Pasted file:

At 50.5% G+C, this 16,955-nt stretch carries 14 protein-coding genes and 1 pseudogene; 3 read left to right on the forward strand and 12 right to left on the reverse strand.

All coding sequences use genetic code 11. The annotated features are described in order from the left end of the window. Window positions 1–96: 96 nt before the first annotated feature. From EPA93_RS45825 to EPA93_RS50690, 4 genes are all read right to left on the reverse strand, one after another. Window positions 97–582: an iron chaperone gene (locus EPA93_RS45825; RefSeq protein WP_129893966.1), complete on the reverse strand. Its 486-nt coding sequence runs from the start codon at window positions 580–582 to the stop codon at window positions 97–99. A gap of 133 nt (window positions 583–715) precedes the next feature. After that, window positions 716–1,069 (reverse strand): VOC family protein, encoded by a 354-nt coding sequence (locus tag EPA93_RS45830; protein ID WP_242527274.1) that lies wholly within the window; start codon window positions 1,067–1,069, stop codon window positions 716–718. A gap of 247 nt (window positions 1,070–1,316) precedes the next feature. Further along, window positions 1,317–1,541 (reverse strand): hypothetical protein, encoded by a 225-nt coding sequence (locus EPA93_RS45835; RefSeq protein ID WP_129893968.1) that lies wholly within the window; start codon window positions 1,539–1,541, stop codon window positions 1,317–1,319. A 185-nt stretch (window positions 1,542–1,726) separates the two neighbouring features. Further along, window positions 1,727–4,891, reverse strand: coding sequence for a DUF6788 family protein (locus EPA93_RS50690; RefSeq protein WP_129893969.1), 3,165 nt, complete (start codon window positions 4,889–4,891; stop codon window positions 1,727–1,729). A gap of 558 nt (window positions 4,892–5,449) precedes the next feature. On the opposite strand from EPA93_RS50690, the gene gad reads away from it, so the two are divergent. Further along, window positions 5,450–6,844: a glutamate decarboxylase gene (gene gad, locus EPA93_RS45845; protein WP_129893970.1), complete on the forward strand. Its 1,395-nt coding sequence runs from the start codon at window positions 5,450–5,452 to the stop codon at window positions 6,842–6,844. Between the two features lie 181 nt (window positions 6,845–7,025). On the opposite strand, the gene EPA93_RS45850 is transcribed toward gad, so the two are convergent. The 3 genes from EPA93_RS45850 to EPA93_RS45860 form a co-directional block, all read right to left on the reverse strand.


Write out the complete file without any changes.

At 50.5% G+C, this 16,955-nt stretch carries 14 protein-coding genes and 1 pseudogene; 3 read left to right on the forward strand and 12 right to left on the reverse strand.

All coding sequences use genetic code 11. The annotated features are described in order from the left end of the window. Window positions 1–96: 96 nt before the first annotated feature. From EPA93_RS45825 to EPA93_RS50690, 4 genes are all read right to left on the reverse strand, one after another. Window positions 97–582: an iron chaperone gene (locus EPA93_RS45825; RefSeq protein WP_129893966.1), complete on the reverse strand. Its 486-nt coding sequence runs from the start codon at window positions 580–582 to the stop codon at window positions 97–99. A gap of 133 nt (window positions 583–715) precedes the next feature. After that, window positions 716–1,069 (reverse strand): VOC family protein, encoded by a 354-nt coding sequence (locus tag EPA93_RS45830; protein ID WP_242527274.1) that lies wholly within the window; start codon window positions 1,067–1,069, stop codon window positions 716–718. A gap of 247 nt (window positions 1,070–1,316) precedes the next feature. Further along, window positions 1,317–1,541 (reverse strand): hypothetical protein, encoded by a 225-nt coding sequence (locus EPA93_RS45835; RefSeq protein ID WP_129893968.1) that lies wholly within the window; start codon window positions 1,539–1,541, stop codon window positions 1,317–1,319. A 185-nt stretch (window positions 1,542–1,726) separates the two neighbouring features. Further along, window positions 1,727–4,891, reverse strand: coding sequence for a DUF6788 family protein (locus EPA93_RS50690; RefSeq protein WP_129893969.1), 3,165 nt, complete (start codon window positions 4,889–4,891; stop codon window positions 1,727–1,729). A gap of 558 nt (window positions 4,892–5,449) precedes the next feature. On the opposite strand from EPA93_RS50690, the gene gad reads away from it, so the two are divergent. Further along, window positions 5,450–6,844: a glutamate decarboxylase gene (gene gad, locus EPA93_RS45845; protein WP_129893970.1), complete on the forward strand. Its 1,395-nt coding sequence runs from the start codon at window positions 5,450–5,452 to the stop codon at window positions 6,842–6,844. Between the two features lie 181 nt (window positions 6,845–7,025). On the opposite strand, the gene EPA93_RS45850 is transcribed toward gad, so the two are convergent. The 3 genes from EPA93_RS45850 to EPA93_RS45860 form a co-directional block, all read right to left on the reverse strand.